Moving into my new apartment with very few things to my name and thinking “there is so much I’m going to need to replace,” actually got me thinking about something else: doing it the right way. For a long time I had been thinking about going zero waste, becoming a minimalist, and living in a tiny house. There would have had to be a huge culling. And then there was. I am now left with very little, but also with very little waste. A few quick and cheap replacement items I bought on the fly, and some beauty/cleaning products purchased in the same fashion. And I do still use a bit of pen and paper (but that I do with paper after is pretty cool — more on that another time!), but that’s about it.
Note: I will never be a zero waster with just a mason jar. That’s too much pressure. I use the one can method.
There are so many other ways to “get rid of waste,” that even now, just about a month in, I don’t even have to think about what I’m doing anymore. And in the month I’ve been here, I haven’t even filled half a trash bag with junk (I keep all of my trash separate — and that includes any crap my friends bring over and leave behind!), so I think I’m doing pretty well. Basically, what I’m saying is that I avoided doing this for a long time because I thought that it would be too difficult, but really, it’s not. I am nowhere near perfect, and I am taking my two housemates (one is so busy, I’m not sure he knows he’s with us, the other is a women in her late 60’s who lived/worked in co-ops and communes in Europe and all over the US, so it’s not her first rodeo) with me. So I thought I’d share a few things — some of the changes we’ve implemented, how they work, and how easy it’s been. If it interests you, I’m sure you can find something that works for your home — we’re still thinking of/searching for ideas that make more sense or that are easier to integrate into modern life.
1. Reduce What’s Going Into Your (One) Trash Can
Most things that wind up in the trash don’t even need to be there. You’ll need to implement a couple of systems (one in your kitchen and one in your bathroom). But they’re really easy to do, so here goes!
Bathroom: In the bathroom we use a two-bin system (the bins don’t have to be large, either. Two wire bathroom wastebaskets would work perfectly). One bin has things that can go into the recycling. Think, shampoo bottles, plastic tubes of shower gel and shaving cream. The other bin is for compostable items (tissues, cotton balls/pads, paper towels, q-tip — as long as they don’t have a plastic shaft — facial wipes, etc). The occasional item that needs to be thrown away can be carried to Your One Trash Can in the kitchen.
Kitchen: Our kitchen setup isn’t perfect. It’s a definite work in progress, but it’s doing what we need it to for the moment. In the back corner of the kitchen, we have the One Trash Can. Next to the stove, we keep a paper bag for recyclables (it gets emptied into the recycling bin when full) and a small tin bucket with a 3 gallon bio-bag in it for food scraps (coffee filters, tea bags, etc). Instead of throwing away food scraps, or something that has gone bad, it goes in there.
On the other side of the kitchen, we keep another paper bag for compost — this one is just for paper products and vacuum dirt/dust — and next to it is The Compost Bin. We have compost pick up in our city. So we have a big bucket (it probably held bulk dish crystals) from the restaurant downstairs. At the bottom of the bucket is some of our paper compost, as well as some dirt. And that’s where we keep our tied off bio-bags until pick up!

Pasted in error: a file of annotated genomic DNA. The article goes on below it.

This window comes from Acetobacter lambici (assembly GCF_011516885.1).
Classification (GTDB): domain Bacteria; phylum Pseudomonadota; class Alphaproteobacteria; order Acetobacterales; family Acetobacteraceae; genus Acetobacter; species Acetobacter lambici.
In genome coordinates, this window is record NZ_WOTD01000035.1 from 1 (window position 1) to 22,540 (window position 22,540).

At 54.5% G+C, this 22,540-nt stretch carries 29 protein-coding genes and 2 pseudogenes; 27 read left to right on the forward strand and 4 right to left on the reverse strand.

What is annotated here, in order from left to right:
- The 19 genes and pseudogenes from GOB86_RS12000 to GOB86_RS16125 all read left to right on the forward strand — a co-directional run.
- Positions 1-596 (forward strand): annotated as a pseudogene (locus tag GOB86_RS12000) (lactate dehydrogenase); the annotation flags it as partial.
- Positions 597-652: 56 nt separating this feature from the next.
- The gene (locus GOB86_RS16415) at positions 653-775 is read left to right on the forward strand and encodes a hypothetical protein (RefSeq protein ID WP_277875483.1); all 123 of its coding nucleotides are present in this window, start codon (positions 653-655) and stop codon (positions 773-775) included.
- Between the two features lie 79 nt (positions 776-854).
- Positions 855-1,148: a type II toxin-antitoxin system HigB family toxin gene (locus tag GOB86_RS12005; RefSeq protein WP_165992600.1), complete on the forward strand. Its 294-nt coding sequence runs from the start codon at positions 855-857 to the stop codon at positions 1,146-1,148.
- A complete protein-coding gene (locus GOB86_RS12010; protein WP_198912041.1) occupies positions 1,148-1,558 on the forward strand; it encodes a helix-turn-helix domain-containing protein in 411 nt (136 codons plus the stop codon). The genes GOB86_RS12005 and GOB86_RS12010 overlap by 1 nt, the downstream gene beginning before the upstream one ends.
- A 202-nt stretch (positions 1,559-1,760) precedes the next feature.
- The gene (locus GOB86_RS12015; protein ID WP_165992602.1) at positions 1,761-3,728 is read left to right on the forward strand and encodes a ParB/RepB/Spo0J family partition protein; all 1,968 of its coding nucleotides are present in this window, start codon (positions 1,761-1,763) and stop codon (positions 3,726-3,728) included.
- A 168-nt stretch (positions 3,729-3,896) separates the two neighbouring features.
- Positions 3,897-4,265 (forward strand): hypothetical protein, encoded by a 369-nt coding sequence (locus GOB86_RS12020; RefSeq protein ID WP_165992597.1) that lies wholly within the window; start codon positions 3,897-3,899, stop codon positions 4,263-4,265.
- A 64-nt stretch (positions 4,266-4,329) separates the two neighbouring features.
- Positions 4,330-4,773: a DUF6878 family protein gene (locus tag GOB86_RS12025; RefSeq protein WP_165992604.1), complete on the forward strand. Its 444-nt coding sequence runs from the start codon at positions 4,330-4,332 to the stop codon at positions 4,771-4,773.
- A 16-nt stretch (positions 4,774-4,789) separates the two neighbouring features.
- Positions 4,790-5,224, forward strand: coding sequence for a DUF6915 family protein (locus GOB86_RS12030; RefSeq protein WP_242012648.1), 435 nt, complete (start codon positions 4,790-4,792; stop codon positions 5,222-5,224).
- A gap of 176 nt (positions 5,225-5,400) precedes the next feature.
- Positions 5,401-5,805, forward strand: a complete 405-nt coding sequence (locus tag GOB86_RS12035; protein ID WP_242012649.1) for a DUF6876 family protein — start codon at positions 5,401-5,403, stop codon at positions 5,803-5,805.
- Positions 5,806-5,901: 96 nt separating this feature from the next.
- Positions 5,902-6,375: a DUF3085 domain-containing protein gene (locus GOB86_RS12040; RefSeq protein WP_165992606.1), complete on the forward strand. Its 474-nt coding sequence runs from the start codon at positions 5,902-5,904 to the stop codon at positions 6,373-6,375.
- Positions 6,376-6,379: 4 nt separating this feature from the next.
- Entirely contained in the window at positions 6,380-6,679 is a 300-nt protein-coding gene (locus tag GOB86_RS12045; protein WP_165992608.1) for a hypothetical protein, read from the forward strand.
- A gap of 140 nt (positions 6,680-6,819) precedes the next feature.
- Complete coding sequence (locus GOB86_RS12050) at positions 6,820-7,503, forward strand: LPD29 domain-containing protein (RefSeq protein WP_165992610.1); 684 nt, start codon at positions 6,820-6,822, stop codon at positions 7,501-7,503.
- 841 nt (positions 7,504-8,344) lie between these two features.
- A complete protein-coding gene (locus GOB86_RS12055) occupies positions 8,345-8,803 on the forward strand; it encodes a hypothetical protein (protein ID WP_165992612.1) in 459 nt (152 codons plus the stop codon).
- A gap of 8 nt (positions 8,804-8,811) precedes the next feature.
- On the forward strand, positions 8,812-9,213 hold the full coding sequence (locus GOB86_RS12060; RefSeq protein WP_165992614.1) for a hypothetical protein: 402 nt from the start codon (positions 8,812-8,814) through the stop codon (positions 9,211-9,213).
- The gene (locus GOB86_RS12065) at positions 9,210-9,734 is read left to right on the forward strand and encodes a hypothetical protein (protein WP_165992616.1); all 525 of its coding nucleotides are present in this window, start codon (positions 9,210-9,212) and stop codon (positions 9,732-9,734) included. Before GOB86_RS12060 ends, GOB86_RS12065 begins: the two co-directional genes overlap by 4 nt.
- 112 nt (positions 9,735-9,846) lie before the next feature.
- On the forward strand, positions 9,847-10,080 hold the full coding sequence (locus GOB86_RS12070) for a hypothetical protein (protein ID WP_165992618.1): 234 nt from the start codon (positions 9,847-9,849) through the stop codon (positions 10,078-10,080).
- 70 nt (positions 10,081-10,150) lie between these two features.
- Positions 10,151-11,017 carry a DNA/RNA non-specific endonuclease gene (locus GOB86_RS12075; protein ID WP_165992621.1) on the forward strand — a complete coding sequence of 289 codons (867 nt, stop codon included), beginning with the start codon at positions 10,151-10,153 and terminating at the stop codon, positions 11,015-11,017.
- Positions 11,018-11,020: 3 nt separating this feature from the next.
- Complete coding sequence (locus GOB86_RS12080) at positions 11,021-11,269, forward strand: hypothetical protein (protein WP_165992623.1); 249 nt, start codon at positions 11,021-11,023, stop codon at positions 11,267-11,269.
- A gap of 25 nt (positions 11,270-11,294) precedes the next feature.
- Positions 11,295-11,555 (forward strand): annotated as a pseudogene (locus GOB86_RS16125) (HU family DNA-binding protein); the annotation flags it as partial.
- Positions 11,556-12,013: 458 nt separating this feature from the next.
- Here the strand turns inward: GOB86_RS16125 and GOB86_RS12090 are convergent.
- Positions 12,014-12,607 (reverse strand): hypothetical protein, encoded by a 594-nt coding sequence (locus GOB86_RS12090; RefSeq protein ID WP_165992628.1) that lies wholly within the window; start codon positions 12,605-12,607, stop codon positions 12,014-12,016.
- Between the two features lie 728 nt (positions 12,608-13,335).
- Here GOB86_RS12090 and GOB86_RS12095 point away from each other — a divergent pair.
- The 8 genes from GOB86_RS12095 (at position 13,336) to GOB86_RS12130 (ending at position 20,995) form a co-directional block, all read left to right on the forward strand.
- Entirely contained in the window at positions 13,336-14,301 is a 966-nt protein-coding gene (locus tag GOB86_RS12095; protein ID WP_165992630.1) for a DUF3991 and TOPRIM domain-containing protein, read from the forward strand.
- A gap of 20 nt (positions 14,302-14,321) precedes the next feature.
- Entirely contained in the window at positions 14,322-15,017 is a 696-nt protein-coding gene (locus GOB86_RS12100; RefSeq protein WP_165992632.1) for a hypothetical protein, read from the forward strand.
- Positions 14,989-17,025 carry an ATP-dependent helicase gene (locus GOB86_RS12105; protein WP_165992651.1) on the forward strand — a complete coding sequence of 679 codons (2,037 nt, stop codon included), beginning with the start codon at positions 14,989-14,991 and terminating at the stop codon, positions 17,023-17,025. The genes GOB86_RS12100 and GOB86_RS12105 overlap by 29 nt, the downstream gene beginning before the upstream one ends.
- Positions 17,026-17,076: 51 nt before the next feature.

The goal, especially when you’re first starting out is to REDUCE your waste. Like I mentioned before, the Mason Jar idea is so intimidating. Do don’t even put it in your mind right now.
2. Collecting Glass Containers (for bulk buying, food storage, & prep)
You immediately got the scary image of a million matching mason jars (haha) in your mind and thought, “My pantry will NEVER look like that!” Well, that’s cool! It doesn’t have to. Now, I don’t hate on mason jars when they’re used for proper food/medicinal storage. However, anything you’re bought in a glass jar or bottle is perfectly useful. Wash it, peel the label off, and keep it instead of recycling it. Ask your friends and family to save you their jars (they usually will, just don’t wait ages before you go get a stash when they tell you they have some for you — it’s kind of rude, and taking up their space.
Just be careful to discern what you store in your saved glass as opposed to your mason jars — you’ve popped the seal on the saved glass. (This isn’t an issue if you’re freezing the jars).
You can also find great glassware at thrift shops, just make sure it’s sturdy and of good quality. Don’t worry if the pieces don’t have lids/covers/corks. It’s easy to find a replacement top on the internet, and corks of various sizes are available at craft stores.
I mean, we have compost pick up in my city. But still. Even if you don’t, you can search out a place for your compost. Try litterless.com – they have a pretty comprehensive list for every state. If you use type of systems similar to the ones I first went over, it’s pretty simple. Here’s a basic breakdown.
Compost: food scraps, vacuum dirt and dust, tissue products, coffee filters, tea bags, natural clothing fibres, plant leaves.
Recycle: Cardboard, paper, plastic, cans (not that you have tons of individual items once you get past a certain point). It’s also worth noting that most pizza boxes can’t be recycled.
Trash: Anything foil or foil lined, the rare item that cannot go into compost or recycling.
Anyhow, I hope this was helpful if a low-impact or zero waste lifestyle appeals to you. Feel free to send me any questions or comments!